Abstract and Summary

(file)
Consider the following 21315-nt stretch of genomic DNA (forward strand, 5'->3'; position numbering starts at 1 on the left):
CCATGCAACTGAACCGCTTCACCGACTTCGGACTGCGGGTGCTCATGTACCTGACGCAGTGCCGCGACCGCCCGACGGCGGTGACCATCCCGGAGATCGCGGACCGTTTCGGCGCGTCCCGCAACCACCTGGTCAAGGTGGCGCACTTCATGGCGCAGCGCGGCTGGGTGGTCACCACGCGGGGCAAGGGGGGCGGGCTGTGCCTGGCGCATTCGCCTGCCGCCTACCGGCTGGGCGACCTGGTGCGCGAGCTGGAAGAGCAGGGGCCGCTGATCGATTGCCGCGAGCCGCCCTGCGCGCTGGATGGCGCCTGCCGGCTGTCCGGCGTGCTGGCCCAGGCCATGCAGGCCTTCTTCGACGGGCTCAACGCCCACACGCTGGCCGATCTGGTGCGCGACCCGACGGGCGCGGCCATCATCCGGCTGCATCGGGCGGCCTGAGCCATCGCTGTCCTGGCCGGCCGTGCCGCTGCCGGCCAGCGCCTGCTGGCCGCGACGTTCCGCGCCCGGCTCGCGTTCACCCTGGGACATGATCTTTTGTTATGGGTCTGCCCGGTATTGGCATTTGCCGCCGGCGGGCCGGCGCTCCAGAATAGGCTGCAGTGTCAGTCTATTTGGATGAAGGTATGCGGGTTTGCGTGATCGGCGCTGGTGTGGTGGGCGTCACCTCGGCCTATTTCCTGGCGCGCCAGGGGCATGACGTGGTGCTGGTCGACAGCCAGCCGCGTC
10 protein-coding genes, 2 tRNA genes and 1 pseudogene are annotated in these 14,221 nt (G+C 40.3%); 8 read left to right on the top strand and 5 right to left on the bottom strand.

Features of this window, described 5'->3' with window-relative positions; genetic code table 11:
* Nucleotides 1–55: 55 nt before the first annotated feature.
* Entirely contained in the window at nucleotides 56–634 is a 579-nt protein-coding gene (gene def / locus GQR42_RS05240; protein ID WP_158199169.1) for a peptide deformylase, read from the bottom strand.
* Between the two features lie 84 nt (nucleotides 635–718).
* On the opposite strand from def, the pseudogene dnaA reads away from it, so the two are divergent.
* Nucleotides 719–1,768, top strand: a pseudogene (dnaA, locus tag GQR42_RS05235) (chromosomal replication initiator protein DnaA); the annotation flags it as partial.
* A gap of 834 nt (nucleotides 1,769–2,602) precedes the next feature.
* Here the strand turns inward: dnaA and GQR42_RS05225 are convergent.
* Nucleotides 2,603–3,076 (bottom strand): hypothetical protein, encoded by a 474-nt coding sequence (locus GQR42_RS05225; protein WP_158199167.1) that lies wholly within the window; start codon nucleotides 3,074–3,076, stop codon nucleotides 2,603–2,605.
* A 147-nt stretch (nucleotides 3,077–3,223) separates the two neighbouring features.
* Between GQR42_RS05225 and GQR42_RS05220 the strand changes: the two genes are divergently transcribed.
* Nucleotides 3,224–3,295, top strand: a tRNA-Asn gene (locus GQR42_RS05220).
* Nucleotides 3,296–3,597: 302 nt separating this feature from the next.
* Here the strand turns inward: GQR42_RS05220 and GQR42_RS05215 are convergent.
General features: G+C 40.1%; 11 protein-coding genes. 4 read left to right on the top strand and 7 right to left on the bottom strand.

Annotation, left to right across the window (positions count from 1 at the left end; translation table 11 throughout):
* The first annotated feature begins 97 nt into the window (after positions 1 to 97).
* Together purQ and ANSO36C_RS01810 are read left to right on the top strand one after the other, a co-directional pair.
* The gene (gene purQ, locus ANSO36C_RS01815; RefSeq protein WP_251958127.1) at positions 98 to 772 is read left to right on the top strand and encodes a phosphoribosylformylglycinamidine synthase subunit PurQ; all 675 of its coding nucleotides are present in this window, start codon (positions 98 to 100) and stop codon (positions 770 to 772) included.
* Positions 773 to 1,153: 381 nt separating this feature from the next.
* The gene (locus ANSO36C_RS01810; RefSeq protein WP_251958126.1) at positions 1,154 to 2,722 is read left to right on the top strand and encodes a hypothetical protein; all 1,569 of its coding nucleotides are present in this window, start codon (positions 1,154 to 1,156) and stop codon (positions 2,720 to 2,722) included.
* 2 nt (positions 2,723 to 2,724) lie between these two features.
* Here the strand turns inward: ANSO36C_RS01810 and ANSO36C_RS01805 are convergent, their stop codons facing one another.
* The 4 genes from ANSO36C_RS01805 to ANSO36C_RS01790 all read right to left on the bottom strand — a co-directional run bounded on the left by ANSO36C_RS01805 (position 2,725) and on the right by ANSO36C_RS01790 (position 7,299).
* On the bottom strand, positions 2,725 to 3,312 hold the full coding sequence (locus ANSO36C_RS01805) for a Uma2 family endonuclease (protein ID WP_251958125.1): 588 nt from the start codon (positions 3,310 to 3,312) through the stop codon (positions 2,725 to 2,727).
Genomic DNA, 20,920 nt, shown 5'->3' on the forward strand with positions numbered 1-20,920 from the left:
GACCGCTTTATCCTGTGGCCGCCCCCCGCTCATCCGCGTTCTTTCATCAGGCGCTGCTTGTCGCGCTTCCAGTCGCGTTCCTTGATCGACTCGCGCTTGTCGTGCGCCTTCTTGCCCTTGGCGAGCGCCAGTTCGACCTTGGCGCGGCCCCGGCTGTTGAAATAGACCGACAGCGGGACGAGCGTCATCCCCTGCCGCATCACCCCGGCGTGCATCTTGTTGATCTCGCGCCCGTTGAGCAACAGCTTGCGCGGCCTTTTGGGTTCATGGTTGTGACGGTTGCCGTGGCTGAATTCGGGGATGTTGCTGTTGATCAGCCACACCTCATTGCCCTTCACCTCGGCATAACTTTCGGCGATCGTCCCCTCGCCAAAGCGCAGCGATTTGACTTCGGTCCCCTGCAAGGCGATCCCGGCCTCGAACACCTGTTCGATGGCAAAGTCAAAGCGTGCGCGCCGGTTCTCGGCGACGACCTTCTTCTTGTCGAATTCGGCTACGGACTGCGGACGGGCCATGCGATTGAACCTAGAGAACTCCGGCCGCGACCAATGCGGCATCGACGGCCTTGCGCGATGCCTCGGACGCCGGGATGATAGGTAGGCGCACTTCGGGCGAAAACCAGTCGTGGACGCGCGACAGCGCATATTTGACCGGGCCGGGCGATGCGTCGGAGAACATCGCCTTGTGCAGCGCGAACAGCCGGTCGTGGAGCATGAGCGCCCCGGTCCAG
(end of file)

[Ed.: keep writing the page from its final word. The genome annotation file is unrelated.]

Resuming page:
Variability characterizes the orientation of migratory birds much as it does other aspects of their behavior. Yet, in most orientation experiments measures of central tendency are emphasized, while existing individual variability is seldom addressed other than to make special statistical effort to reduce it. Massing individuals is only useful, however, if there are insignificant differences among them. When the behavior of individual migrants was monitored over several nights and then compared, individual directional preferences were evident. Among-individual variability in compass orientation was greater than within-individual variability. The statistical variation that exists around a group mean seems to be a function of differences among individuals showing rather specific preferences. Because the samples may have consisted of individuals representing different breeding localities, the observed differences among individuals may reflect different migratory goals.